Articles from December 2011

Good News Thursday

Do you compulsively change the oil in your car every 3,000 miles? It turns out you don’t have to and California has launched a campaign to wise people up. A typical newish car only requires an oil change every 7,500 or 10,000 miles — check this site  to look up the recommendations for your car, or just look at the manual, which I know is in your glove box under a non-working flashlight, an inkless pen, and a crumpled-up map of the city which you haven’t looked at since you got your GPS. Changing your oil less frequently is good for the environment and your fiscal bottom line! So in case I didn’t get you a gift this year, that’s it, baby!

I am also super pleased to let you Angelenos know that light rail is on the way to our fair city. Phase 2 of the project, which was approved in 2010, means the line will be extended from Culver City to the beach. Boiling this down to a more Nancy-centric interpretation, that means I may eventually be able to take light rail on my daily commute. I look forward to it!

Google is always looking for ways to use green energy to run their business, and has taken the recent step of investing $94 million in large-scale solar plants.  I really appreciate that Google is forward-thinking in this way, and sees these investments as not only socially responsible but good business. I hope this will inspire other corporations to go this same route.


Holiday Food Drives – Save the Soup, Send a Check

One of the big underlying themes of this site is efficiency. If the earth is warming at an alarming rate, then the cost of that, in terms of unlivable parts of the world, a huge increase in storms, as well as the pollution that goes with most fossil fuel burning, to me, is simply not a worthwhile tradeoff. So since we all know it’s going that way, let’s just commit to solar and wind power, make sure public transportation is available, and stop buying so much crap from industries that are adding to our carbon footprint.

In this same vein, earlier this week I attended an event which had an accompanying food drive, and I made the decision not to participate. I don’t want to get all grinchy on you, because I fully appreciate the impulse that makes people want to help out others who are struggling during the holidays. Unfortunately, food drives are a super inefficient way to get food to people who need it. Only about half of this donated food gets used properly, often because the recipients don’t know what to do with the random items they receive. (Sadly, your vegetable broth and capers are not universally desired. And I can’t be the only one who’s struggled to cook an eggplant properly.)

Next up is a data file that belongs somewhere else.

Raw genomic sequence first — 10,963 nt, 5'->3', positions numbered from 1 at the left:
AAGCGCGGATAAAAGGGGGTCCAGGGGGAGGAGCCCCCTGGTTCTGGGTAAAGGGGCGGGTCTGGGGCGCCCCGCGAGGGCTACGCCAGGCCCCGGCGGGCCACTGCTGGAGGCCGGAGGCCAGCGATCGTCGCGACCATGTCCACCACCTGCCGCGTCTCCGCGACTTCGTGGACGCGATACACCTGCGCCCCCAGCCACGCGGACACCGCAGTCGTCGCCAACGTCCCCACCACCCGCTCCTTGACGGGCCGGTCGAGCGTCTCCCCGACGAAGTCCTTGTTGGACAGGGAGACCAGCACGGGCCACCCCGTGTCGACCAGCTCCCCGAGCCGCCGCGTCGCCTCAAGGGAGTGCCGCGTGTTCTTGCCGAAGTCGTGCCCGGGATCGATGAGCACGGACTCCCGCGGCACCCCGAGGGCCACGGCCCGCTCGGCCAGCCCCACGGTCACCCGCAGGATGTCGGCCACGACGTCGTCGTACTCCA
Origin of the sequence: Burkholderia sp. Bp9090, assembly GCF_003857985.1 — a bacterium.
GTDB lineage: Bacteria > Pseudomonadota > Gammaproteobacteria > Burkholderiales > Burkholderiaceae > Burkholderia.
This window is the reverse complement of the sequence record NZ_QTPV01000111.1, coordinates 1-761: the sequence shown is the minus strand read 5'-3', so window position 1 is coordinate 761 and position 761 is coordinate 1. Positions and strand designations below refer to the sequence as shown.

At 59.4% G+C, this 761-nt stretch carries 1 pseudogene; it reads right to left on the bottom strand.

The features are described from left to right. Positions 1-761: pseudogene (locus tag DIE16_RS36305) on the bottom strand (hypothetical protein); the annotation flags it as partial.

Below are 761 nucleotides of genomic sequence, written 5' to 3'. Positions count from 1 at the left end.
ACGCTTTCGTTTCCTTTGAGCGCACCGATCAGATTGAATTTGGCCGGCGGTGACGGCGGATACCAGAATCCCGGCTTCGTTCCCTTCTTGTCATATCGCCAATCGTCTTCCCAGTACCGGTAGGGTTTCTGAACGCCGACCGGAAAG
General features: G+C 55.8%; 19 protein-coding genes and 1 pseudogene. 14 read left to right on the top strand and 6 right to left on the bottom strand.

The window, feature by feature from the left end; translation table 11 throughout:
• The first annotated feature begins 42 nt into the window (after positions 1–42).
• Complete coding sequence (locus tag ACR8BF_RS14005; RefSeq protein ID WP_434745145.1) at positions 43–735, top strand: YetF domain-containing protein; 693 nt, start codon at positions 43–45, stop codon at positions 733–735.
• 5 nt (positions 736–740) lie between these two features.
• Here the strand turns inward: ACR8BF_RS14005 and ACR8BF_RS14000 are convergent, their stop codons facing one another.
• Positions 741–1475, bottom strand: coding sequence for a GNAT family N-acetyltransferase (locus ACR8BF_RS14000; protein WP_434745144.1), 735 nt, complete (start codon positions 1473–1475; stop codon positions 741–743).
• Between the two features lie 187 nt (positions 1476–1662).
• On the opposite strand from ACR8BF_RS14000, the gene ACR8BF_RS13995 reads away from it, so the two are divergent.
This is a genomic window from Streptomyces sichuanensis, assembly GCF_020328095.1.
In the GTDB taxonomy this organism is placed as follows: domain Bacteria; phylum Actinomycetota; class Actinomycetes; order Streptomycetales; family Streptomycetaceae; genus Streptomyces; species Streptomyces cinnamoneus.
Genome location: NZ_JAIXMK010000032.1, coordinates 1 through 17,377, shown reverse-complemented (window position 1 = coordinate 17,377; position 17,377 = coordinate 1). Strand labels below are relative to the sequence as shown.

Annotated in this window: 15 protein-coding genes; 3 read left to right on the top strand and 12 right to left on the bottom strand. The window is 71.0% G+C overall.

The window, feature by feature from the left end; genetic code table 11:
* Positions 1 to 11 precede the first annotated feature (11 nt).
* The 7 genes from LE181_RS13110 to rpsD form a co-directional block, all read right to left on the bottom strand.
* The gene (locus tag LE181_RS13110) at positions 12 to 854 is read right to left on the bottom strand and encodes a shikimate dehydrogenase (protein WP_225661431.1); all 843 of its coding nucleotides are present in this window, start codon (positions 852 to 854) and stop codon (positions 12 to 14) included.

Alternatively, if you send money directly to food banks, they can leverage it as much as 20:1  because they often have access to large amounts of surplus food from industry which they only have to pay a nominal handling fee for. Also, they know what they need and what items are most in demand, while you can only guess.

Why do food drives persist? I think it’s because (a) people prefer the personal touch and (b) many people feel that charitable organizations are inherently untrustworthy and can’t be trusted to use their money wisely, but feel like a can of peas can’t be misused.

While I’m sure there are charities out there that could be run more efficiently (and some that are even outright scams), since we live in the modern age, it’s just not that much trouble to look up non-profits on Charity Navigator to find one that suits you. If you’re looking to feed the hungry, Feeding America (which I sent $75 to instead of donating food earlier) has an excellent rating — 96% of donations going to program expenses — which is almost impossible and unheard of (and not fair to expect, honestly. Above 80% is pretty good.) It would be nice to think that every penny of the $50 sent to a non-profit means $50 worth of food/medicine/after school programs, but fundraising, office space and equipment and staff cost money. Just because it’s $40 or $45 going for actual program expenses itself doesn’t mean the other $10 is spent on hookers and blow. Most of the people I’ve known working for charities took their low-salaried jobs because of a commitment to the cause. Are you going to begrudge them staplers and toilet paper? I know I’m not.

If you want to locate some needy family on your own and drive over to them with a bag full of groceries, I think that’s great. But if you’re going to trust a third party to do the distribution for you, anyway, why not make their jobs easier and just send some cash? The idea of a hungry family hunkering down on Christmas with a box of stuffing and some peas you provided might be a nice one, but I hope you’ll make your decisions this holiday season based on what’s better for the people who stand to benefit from your charity, not for you.

Have a happy holiday season, everyone!